Suffice it to say, Chappelle’s Home Team—Luenell: Town Business was love at first sight. And it had to be since she was given only half an hour for her set. If we hadn’t fallen in love with her immediately, we wouldn’t have loved her at all, simply because there was no time.
Coming to the set itself, we must say that if our old age doesn’t look as good as Luenell’s, we don’t want it. You could tell that when she was on stage, she wasn’t even making the effort to make the audience laugh because she knew that she was just that good, and it was up to the taste of the audience to appreciate it. This is the only situation where a lack of effort is acceptable. That shade was directed at Emergency Contact and Sledgehammer. Either way, what strikes us first about Luenell is her choice of outfit. While it may initially come across as a deliberate costume for the sake of the set, it doesn’t take long to realize that this could easily be her personal style. We even imagined her going on that plane in those clothes, simply because they are so representative of her personality: sparkly and unapologetic. As we said before, we fell in love with her in the first five minutes, so our next natural step was to google her obsessively, and unexpectedly, she belongs to one of our favorite sun signs: Pisces.
While Pisces men seem to be more intuitive comedians, the women of this zodiac sign are fully capable of roasting you alive. It is right when they say that those who feel too much are also the ones most capable of not caring at all, and it shows in Luenell, in her unignorable personality, and in the way we see ourselves wanting to be her friend. The last bit is something we haven’t felt before.
A stand-up comedy set looks like one person talking on stage and the rest reacting to it from their seats, but the secret sauce of the magician is that it is a conversation being controlled by one person. Engagement doesn’t just mean that the comedian is provoking or reacting to the response of the audience. It means that they are including the audience in whatever they are saying. Even when talking about the most outlandish subjects, you cannot leave out a single person in the audience. Whether they relate to it or not, they have to keep up with you and care about what you are saying. This is the trick that Luenell uses when talking about “white” women. Before anybody decides to say something inane and vapid like “reverse racism,” we would like them to think about the difference in the effect of the joke. Luenell does not punch up, but when she punches down, what is the tangible long-term harm she is causing? And would it be the same if the roles were reversed, if a white woman was making that particular kind of joke about a black woman? If you insist on carrying the illusion of false equivalence, then comedy becomes very limited for you.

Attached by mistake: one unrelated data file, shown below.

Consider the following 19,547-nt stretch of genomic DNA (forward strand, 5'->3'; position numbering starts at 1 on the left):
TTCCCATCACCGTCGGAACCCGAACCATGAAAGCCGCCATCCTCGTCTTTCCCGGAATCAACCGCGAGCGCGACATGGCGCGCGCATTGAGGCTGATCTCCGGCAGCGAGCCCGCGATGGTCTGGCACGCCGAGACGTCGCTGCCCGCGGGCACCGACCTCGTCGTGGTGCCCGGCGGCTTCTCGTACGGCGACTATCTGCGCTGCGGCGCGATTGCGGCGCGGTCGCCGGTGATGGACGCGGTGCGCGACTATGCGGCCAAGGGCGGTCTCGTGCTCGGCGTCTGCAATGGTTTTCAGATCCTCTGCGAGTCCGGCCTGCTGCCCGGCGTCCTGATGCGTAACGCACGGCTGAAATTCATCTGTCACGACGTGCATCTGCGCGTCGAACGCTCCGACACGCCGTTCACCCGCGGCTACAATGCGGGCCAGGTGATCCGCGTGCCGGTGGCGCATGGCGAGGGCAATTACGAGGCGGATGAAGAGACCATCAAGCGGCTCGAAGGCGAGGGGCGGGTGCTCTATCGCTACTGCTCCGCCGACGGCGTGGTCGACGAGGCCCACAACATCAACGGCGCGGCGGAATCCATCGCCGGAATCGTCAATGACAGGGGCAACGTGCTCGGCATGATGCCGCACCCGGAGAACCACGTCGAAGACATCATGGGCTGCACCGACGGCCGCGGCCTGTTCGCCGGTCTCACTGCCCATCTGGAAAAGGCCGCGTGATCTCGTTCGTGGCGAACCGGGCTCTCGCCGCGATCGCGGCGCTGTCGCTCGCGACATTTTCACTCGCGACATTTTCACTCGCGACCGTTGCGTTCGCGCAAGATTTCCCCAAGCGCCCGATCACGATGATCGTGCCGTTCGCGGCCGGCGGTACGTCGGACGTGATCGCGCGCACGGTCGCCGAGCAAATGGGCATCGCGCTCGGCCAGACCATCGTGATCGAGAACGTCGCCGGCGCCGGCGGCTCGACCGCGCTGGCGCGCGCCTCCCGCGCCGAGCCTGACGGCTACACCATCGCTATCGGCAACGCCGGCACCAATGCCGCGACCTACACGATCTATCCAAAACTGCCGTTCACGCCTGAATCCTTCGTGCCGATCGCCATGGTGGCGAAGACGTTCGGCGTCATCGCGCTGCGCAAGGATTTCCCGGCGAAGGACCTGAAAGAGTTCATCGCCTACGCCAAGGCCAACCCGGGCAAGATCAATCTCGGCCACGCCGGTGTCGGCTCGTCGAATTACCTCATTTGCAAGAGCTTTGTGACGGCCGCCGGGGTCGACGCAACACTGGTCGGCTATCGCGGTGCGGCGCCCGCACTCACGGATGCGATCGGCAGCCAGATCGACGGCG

Our favorite bit in Chappelle’s Home Team—Luenell: Town Business has to be the bit about corporate people on a flight, but before that, if Luenell ever reads this article, can she tell us whether she got a look at the brand of that man’s laptop that managed to not run out of charge for five hours? Moving on, we agree with the sentiment that a ‘hello’ or at least a polite smile are in order when you are going to spend the next few hours sitting in a cramped space with someone. Secondly, we are 100 percent sure that what annoyed Luenell must have been the sound of the typing. It just hits differently with the changing air pressure at that high altitude, which clogs one’s ear. We see her point because it is easier to be more tolerant of someone who has said ‘hi’ to you than someone who has ignored your existence from the get-go. And Luenell does not like to be ignored. On a different note, we can see why she is so possessive of the view while taking off and landing. It is because that is the only thing that salvages the uncomfortable economy section of the airplane: that you are able to see that you can at least travel faster than you could have by train or bus.
At the beginning of this article, we had talked about how we loved her dress, but we neglected to say that what made the loud dress so classy was the very apt choice of color. That is why it is so representative of the matter of her entire set, because through the loudness, what Luenell talks about is her irritation with a lack of manners, class, and consideration. Be it airline etiquette, the appropriateness of modern slang versus the old one, or her relationships with men, Luenell has her manners and expectations, and she has us convinced that they are the best in the world. But on that note, we wished more comedians dressed for their sets than just showed up looking like it’s another day out for them.
There were a few points in Chappelle’s Home Team—Luenell: Town Business where you could tell just how much command Luenell had over her audience. They all had to be hooked to the slightest shake of her head to get the entirety of the joke, and they did that so effortlessly. This is making us wonder why Netflix did not give Luenell an entire hour. Was half an hour the time limit set up by Luenell or the giant streaming platform? In either case, we humbly request that whoever is calling the shots grace us with more of Luenell’s time and energy. The last time we were envious of not being physically present in the audience was during Michelle Wolf: It’s Great to Be Here, and our regret for not seeing Luenell face-to-face is even greater. This is the comedy that we want to come back to after a tiring day at work, and we want Netflix to take notes.